Count Charles Krauthammer out of the Hillary-inevitability caucus. While the Washington Post columnist and Fox analyst concedes that Hillary Clinton is the frontrunner, he argues that the 2016 primary won’t be a coronation, despite the media’s assumption that she’ll waltz to the nomination. If any Democrat who wants to challenge her asks just one question, that status may change quickly, Krauthammer told Hugh Hewitt last night — just one: What did you accomplish in four years as Secretary of State?
Besides antagonizing the phlegmatic Canadians, literally our closest ally, that is (via Truth Revolt):
HH: That’s very true. Let me finish up there on Hillary. With these fiascos underway in Kiev, a massacre, and in Venezuela, the arrest of opposition leader, Leopoldo Lopez today, Hillary’s foreign policy trifecta is complete. She’s lost South America, she’s lost the Middle East, and she’s lot Eastern Europe. How does anyone recover from that and run for the presidency?
CK: By losing the Pacific Rim.
CK: Then you get a straight flush. You get a royal flush. Look, you know, when people talk about Hillary being a superb secretary of State, I just ask one question. Name me one thing, just one, not three, give me one thing she achieved in her four years as secretary of State. I have yet to hear an answer.
HH: You’re right.
CK: She traveled a lot. So did Marco Polo. And you want him to be president?
HH: No, I’ve asked repeatedly your friend, E.J. Dionne, many other people, Jonathan Alter, abba dabba dabba dabba dabba is what we get out of them, because they don’t know, they don’t see it coming, Maggie Haberman of Politico. But nevertheless, one of them, well, Dana Milbank said she accomplished becoming the frontrunner for the nomination. And you know what? That was astute on his part. Cynical, but astute. And is he correct that that will endure?
CK: I think she is the frontrunner. I don’t think the convention will be a coronation. It’s going to be a worship service. But that’s not exactly why we have a secretary of State. I do think it’s really awful that you can have a four year term, achieve nothing, [audio stops here] and as you say, go backwards with Russia, backwards on Iran, backwards on Syria, backwards on Venezuela, backwards in relation with just about all of our allies, including, I would add, Keystone, which sits on the President’s head, and antagonizing Canada, for God’s sake. Canada, of all people, that’s quite an achievement when you can antagonize Canada. That’s not easy to do. And to get them upset, which is never happened in about 100 years, I mean, this is foreign policy of failure. And the only reason people haven’t focused on it is because there’s been so much failure at home that it’s overshadowed what’s happening abroad.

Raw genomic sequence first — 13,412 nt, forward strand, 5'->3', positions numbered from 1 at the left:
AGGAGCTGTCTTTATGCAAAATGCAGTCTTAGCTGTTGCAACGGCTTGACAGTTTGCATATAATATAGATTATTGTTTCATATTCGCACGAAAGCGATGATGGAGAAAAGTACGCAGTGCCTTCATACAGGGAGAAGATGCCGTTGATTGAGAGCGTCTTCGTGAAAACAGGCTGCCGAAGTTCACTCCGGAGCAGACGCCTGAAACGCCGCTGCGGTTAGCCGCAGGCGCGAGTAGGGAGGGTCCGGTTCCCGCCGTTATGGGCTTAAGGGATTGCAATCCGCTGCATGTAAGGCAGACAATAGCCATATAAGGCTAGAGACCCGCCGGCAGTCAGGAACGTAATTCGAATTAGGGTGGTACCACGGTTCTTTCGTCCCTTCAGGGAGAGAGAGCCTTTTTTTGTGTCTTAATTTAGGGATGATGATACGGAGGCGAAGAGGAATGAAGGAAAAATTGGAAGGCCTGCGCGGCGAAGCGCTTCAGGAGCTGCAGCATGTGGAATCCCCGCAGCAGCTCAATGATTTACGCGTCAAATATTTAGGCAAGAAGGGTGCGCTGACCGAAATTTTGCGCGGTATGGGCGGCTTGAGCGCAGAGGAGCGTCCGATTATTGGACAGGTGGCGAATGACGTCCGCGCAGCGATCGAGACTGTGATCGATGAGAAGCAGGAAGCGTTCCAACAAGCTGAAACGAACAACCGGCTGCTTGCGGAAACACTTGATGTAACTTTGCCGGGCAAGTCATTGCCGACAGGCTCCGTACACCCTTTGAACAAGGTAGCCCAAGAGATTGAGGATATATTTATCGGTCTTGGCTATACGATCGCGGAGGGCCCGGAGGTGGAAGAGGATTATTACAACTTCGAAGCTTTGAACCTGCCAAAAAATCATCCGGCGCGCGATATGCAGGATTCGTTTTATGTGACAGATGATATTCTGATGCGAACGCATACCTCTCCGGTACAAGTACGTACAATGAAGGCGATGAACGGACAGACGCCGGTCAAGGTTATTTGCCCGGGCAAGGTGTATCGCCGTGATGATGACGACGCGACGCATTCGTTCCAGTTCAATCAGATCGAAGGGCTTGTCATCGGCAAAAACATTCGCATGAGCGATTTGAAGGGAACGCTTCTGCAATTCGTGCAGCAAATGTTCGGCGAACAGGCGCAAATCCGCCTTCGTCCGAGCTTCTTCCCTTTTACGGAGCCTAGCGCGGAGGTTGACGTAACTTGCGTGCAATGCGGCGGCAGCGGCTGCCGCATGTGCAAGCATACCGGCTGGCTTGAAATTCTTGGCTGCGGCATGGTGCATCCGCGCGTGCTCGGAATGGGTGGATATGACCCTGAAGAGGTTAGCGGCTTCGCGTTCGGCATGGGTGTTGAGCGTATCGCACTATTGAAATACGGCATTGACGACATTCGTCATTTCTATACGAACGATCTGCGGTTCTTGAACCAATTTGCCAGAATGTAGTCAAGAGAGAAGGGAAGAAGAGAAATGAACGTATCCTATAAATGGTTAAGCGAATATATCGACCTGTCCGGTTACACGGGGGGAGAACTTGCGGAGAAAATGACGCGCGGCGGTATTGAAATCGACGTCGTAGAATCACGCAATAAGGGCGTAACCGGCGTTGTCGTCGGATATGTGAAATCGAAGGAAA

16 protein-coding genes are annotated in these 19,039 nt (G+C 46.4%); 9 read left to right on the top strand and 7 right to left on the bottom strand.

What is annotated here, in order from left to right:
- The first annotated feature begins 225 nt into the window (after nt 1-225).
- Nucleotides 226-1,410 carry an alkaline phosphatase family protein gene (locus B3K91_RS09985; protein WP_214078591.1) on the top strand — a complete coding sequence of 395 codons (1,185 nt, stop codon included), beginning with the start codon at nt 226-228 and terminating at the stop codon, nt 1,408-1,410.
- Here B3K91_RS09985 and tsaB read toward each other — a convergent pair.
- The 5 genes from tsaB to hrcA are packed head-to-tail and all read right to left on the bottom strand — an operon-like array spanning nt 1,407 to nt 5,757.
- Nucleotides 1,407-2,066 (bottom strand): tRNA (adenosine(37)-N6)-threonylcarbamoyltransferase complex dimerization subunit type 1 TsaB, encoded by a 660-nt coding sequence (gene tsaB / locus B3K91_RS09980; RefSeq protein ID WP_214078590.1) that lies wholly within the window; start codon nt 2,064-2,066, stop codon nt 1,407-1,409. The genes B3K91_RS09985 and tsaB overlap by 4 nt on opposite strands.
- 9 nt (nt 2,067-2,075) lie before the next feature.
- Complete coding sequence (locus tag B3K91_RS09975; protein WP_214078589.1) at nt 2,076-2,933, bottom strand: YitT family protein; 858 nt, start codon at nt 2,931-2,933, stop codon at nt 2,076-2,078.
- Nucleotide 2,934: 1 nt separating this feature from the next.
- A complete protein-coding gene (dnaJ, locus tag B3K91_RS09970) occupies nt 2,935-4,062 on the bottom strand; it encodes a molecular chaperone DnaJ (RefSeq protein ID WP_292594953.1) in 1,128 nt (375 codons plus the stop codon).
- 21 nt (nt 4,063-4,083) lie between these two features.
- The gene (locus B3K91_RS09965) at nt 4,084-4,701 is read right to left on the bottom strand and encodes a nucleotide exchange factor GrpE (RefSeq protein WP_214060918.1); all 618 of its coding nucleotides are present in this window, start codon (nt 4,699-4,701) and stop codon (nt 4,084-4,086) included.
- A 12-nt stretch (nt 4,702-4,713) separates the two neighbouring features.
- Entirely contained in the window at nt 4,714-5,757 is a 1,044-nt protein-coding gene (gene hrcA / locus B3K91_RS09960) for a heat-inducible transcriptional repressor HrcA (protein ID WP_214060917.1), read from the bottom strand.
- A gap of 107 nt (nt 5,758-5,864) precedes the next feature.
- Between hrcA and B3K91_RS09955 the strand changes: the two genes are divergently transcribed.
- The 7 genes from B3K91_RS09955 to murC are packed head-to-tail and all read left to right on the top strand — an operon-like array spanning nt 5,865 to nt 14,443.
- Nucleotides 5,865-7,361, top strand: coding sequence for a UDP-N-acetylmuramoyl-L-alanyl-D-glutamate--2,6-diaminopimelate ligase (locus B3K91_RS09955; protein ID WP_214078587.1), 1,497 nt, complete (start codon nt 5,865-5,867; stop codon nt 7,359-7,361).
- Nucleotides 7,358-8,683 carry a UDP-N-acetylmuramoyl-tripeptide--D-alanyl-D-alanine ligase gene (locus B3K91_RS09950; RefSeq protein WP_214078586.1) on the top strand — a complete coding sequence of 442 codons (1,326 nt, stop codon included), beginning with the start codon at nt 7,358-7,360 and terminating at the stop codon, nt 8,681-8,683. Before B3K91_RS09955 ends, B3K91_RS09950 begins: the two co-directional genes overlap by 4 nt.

As I’ve repeatedly argued, 2008 was supposed to be a coronation, too — and a first-term Senate backbencher outfought Hillary and the Clinton machine to the nomination. Hillary has the same problem she had back then, too; a lack of a reason to be running, other than just her ambition. What’s the message? The first woman president? That didn’t work in 2008. It can’t be competence, not after Benghazi and the reset button. She’s leading the pack at the moment because the pack consists of Joe Biden. Who couldn’t lead that pack?
Will her fellow Democrats have the nerve to challenge her on her record at State, though? If she really is seen as inevitable, the ankle-biters who jump into the race may not want to damage her for the general election, but that won’t do their party any favors, either. Republicans will come with both barrels loaded for that track record, with the two bookends of incompetence and the collapse of American standing at all points in between. If nothing else, the Democratic primaries have to address that just to toughen her response to it, but it’s not going to be pretty for Democrats in 2016. All they will have with Hillary at the top of the ticket is frequent-flyer miles and a sorry record to defend, against what will likely be a solid Republican governor with a real track record of executive success and an outside-the-Beltway narrative.